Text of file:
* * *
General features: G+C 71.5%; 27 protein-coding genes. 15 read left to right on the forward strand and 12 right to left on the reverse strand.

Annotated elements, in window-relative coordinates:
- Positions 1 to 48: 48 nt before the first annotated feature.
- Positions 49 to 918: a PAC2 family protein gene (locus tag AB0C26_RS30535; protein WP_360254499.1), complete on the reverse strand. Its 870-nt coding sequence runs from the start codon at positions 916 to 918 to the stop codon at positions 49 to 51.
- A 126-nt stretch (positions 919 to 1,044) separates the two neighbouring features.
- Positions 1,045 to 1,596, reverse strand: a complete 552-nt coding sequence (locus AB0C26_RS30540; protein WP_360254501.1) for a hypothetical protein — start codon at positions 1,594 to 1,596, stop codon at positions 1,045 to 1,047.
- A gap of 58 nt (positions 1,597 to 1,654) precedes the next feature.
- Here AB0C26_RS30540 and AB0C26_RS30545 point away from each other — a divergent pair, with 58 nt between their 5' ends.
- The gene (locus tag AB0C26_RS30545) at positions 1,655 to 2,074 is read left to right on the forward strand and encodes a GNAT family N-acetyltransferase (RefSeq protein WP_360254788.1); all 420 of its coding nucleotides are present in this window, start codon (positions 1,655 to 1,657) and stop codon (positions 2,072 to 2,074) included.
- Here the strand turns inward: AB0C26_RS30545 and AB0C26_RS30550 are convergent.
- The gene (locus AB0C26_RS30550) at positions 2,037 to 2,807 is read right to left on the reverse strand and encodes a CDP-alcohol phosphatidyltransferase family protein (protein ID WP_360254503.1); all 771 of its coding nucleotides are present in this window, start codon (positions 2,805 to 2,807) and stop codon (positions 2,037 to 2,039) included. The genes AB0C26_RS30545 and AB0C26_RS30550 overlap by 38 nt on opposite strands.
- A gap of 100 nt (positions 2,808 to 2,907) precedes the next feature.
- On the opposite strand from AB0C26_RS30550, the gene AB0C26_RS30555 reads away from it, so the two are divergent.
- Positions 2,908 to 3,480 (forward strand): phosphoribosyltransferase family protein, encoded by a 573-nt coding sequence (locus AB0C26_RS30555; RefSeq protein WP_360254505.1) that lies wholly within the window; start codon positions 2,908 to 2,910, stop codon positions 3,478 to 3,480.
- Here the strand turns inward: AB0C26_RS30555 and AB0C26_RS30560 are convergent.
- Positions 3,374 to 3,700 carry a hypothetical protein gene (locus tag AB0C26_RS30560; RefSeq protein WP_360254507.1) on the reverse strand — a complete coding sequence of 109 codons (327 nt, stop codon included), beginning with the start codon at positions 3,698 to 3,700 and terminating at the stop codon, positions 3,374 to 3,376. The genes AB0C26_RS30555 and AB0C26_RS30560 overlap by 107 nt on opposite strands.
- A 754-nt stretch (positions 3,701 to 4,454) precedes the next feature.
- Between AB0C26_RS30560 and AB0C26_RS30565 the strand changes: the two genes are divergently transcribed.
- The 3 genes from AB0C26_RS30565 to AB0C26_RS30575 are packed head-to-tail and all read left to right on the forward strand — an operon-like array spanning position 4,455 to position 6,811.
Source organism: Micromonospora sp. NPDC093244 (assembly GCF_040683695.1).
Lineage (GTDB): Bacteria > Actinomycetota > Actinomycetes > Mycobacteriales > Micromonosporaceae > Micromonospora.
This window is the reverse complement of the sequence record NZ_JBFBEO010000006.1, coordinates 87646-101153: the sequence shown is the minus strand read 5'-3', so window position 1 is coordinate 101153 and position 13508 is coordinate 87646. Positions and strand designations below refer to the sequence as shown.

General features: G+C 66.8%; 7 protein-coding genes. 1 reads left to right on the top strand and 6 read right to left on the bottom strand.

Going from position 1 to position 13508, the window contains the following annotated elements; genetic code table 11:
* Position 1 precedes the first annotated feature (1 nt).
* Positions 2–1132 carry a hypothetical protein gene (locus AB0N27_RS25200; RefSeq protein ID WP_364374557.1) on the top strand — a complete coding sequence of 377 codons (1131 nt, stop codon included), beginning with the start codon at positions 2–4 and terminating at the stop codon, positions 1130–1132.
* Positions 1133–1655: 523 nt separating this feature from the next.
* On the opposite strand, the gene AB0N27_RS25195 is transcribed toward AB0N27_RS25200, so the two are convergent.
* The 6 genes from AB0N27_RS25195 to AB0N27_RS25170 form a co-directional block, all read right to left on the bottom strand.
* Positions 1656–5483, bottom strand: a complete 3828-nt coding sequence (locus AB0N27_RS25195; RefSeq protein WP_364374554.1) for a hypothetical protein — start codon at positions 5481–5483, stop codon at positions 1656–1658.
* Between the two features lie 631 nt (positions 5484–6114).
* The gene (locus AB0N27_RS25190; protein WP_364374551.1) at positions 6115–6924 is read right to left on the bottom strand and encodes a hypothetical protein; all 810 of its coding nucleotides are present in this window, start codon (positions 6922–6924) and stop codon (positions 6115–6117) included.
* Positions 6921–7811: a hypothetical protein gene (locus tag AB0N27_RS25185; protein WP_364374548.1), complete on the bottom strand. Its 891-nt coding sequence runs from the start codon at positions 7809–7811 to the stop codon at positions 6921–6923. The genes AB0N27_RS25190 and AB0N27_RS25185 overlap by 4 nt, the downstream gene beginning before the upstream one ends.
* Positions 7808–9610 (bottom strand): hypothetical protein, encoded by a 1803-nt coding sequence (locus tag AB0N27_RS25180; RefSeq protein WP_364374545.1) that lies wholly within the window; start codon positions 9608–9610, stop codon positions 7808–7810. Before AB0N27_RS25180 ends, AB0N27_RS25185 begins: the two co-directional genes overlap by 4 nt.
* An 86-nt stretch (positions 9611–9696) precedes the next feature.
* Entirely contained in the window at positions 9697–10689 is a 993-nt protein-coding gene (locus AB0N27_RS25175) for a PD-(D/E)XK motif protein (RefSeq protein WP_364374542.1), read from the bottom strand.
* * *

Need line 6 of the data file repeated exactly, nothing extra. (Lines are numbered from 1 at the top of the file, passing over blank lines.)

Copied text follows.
- Positions 1,045 to 1,596, reverse strand: a complete 552-nt coding sequence (locus AB0C26_RS30540; protein WP_360254501.1) for a hypothetical protein — start codon at positions 1,594 to 1,596, stop codon at positions 1,045 to 1,047.